Roanoke un­veils Oliver Hill’s marker, plans to name court­house for civil rights at­tor­ney

Richmond Times-Dispatch Weekend - - SUNDAY IN VIRGINIA - BY MATT CHITTUM

ROANOKE — The city of Roanoke firmly staked its claim to leg­endary civil rights at­tor­ney Oliver Hill on Fri­day.

City of­fi­cials un­veiled a state his­tor­i­cal marker in front of Hill’s child­hood home in the his­toric Gains­boro neigh­bor­hood, but Mayor Sher­man Lea also an­nounced that the city will re­name its court­house for Hill.

Roanoke is one of four Vir­ginia lo­cal­i­ties as­so­ci­ated with Hill, who is most fa­mous for his role in the Brown v. Board of Ed­u­ca­tion of Topeka, Kan., case that struck down school seg­re­ga­tion in the United States.

Mark­ers also are ap­proved in Rich­mond, where Hill, who died in 2007 at age 100, prac­ticed for most of his ca­reer; in Far­mville; and in Norfolk, where he won a key fed­eral case that chal­lenged Vir­ginia’s sys­tem of pay­ing black teach­ers less than white ones.

But Roanoke, where Hill lived as a child and where he later prac­ticed law, is the first to erect a his­tor­i­cal marker ap­proved by the Vir­ginia Depart­ment of His­toric Re­sources.

Af­ter the ded­i­ca­tion of the marker, Lea said that was “not enough to rec­og­nize a man of Mr. Hill’s stature.” He said he will in­tro­duce a mea­sure to re­name the court­house in Jan­uary, with a for­mal cer­e­mony to fol­low in the spring.

“I’m glad that we can do this for him, and those that walk through those halls will un­der­stand his spirit is with them as they fight for those who are dis­ad­van­taged and un­der­rep­re­sented,” said Ra­mona Tay­lor, pres­i­dent of the Oliver White Hill Foun­da­tion.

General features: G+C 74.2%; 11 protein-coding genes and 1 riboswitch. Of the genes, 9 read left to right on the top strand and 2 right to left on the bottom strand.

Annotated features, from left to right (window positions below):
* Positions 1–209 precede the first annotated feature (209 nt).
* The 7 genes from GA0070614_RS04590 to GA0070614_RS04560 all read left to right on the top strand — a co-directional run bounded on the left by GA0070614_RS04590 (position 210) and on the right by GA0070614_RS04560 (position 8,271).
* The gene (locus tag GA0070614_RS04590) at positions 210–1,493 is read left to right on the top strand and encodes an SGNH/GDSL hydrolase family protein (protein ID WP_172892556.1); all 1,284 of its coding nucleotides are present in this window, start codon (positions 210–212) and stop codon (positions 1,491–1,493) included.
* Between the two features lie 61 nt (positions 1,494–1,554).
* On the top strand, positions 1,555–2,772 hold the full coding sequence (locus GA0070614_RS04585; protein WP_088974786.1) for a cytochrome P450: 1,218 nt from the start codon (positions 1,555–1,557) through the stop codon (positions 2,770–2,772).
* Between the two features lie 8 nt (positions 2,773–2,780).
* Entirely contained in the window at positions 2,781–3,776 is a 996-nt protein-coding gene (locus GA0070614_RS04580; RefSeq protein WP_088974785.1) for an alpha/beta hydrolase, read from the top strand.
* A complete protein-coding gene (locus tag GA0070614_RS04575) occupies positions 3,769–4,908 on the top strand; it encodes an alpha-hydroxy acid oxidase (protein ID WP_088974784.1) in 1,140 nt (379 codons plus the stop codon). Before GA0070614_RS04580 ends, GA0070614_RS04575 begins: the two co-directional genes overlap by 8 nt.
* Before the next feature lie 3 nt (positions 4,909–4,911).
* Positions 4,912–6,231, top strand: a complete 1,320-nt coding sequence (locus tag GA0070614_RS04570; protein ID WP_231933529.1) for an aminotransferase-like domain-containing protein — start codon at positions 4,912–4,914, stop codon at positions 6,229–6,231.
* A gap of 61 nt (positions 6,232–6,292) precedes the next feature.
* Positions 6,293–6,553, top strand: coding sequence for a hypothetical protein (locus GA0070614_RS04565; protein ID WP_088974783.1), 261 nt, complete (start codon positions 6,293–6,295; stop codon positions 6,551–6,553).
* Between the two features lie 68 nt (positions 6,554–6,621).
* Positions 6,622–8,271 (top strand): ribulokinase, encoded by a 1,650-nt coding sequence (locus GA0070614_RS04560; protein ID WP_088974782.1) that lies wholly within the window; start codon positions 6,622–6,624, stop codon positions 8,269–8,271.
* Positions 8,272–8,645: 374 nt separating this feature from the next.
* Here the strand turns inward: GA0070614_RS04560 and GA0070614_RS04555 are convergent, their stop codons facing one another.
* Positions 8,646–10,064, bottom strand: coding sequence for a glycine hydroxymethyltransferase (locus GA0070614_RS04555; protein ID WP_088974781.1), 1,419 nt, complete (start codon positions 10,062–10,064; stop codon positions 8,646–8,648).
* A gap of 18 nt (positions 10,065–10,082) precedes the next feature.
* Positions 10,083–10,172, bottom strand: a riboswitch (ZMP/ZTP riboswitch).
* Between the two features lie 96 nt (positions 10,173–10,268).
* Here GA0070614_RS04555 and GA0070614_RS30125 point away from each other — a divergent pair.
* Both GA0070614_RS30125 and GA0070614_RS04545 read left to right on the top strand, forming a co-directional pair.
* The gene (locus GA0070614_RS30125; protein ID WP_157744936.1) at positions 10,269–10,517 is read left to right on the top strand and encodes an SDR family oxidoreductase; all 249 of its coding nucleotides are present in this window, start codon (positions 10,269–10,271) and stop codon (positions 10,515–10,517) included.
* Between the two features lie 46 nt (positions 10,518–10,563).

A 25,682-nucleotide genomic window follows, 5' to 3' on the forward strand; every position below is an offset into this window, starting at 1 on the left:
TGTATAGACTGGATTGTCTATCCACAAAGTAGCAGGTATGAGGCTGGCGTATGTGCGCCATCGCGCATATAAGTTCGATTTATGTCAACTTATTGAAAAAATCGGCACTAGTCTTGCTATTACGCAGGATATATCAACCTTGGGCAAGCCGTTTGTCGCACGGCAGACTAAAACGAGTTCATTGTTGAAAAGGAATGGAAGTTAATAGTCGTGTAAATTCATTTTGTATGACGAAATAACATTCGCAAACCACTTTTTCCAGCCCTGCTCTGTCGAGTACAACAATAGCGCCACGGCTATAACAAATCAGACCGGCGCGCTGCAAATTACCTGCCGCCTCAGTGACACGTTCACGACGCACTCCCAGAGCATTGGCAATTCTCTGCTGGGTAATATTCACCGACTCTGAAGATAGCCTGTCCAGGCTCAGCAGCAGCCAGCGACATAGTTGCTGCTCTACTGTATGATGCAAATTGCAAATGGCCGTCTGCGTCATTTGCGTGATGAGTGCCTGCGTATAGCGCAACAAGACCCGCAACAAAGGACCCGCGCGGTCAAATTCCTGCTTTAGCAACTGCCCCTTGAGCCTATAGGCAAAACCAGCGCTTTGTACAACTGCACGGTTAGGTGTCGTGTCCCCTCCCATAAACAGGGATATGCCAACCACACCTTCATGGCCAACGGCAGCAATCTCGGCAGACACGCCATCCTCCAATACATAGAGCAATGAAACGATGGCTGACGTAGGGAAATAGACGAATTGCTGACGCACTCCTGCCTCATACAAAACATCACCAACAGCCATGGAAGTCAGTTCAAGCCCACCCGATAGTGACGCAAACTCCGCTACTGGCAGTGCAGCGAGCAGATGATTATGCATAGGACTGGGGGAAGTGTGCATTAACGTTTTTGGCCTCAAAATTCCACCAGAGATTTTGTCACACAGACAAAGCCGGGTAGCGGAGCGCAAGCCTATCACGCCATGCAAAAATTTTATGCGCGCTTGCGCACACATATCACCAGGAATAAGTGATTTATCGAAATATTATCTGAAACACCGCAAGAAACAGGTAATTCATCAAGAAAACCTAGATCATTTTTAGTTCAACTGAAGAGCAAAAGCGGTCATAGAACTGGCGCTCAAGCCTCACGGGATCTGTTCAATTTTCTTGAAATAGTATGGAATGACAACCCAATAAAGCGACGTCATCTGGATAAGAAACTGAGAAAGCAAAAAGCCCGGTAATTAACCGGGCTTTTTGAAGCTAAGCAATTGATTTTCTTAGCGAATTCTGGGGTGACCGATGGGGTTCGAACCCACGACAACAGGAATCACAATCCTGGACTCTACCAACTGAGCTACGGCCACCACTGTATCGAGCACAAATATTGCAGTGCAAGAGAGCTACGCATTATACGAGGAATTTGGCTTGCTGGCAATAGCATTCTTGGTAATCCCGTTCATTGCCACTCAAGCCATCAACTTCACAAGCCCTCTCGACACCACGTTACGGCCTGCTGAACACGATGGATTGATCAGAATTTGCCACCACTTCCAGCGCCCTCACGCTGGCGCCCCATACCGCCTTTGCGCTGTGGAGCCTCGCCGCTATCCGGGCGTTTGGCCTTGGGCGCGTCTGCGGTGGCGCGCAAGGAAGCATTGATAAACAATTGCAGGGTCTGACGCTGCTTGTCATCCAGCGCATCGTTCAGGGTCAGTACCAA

The marker alone was some­thing of a feat. Its lan­guage and place­ment were ap­proved in 2008, but the his­toric re­sources agency has not funded the man­u­fac­ture and place­ment of the signs since the 1970s.

Af­ter learn­ing via a Roanoke Times editorial by Editorial Page Edi­tor Dwayne Yancey that the only thing block­ing erec­tion of the sign was about $2,000, Nel­son Har­ris, a pas­tor and for­mer Roanoke mayor, set out to raise the money. It took all of six hours to raise that and more, Har­ris said Fri­day. He called Hill a “great Roanoker and a great Amer­i­can.”

The marker notes that Hill, born in 1907, moved to the house be­hind it at age 6 and lived there for 10 years. He fin­ished his high school and col­lege ed­u­ca­tion in Wash­ing­ton, D.C., and re­turned to Roanoke in 1934 to prac­tice law.

The marker de­scribes how he took on the case of the black stu­dents in Far­mville who walked out of the Robert Russa Mo­ton High School to protest poor con­di­tions there. On their be­half, he filed the law­suit Davis v. School Board of Prince Ed­ward County, which be­came one of the five cases that were part of the 1954 Brown de­ci­sion by the U.S. Supreme Court.

Hill’s child­hood house at 401 Gilmer Ave. NW is now home to the Oliver Hill Men­tor­ing Pro­gram, a co­op­er­a­tive ef­fort of the Big Broth­ers Big Sis­ters of South­west Vir­ginia and Roanoke City Pub­lic Schools.

“This house was a home that im­pacted an in­di­vid­ual that trans­formed Amer­ica,” Tay­lor said.

The Roanoke City Court­house was built af­ter Hill moved his law prac­tice from the city, but Lea and Coun­cil­man Bill Best­pitch thought re­nam­ing it for him was fit­ting.

Oliver Hill Jr., who was on hand for Fri­day’s cer­e­mony, said the court­house re­nam­ing was a sur­prise, but a pleas­ant one.

He said his fa­ther “wasn’t much for hoopla” but that he would be pleased the court­house will be named for him.

“He would be happy about that in terms of in­spir­ing a new gen­er­a­tion of lawyers maybe to take up the man­tle of civil rights,” he said.

In 1996, Rich­mond named its new ju­ve­nile and do­mes­tic re­la­tions courts build­ing the Oliver Hill Courts Build­ing. It’s lo­cated at 1600 Oliver Hill Way.

HEATHER ROUSSEAU/THE ROANOKE TIMES

Ra­mona Tay­lor (left), pres­i­dent of the Oliver White Hill Foun­da­tion; Oliver Hill Jr. (far right), son of the famed civil rights at­tor­ney; and Roanoke Mayor Sher­man Lea (back right) were among those at­tend­ing the un­veil­ing of the state his­tor­i­cal marker on Fri­day.

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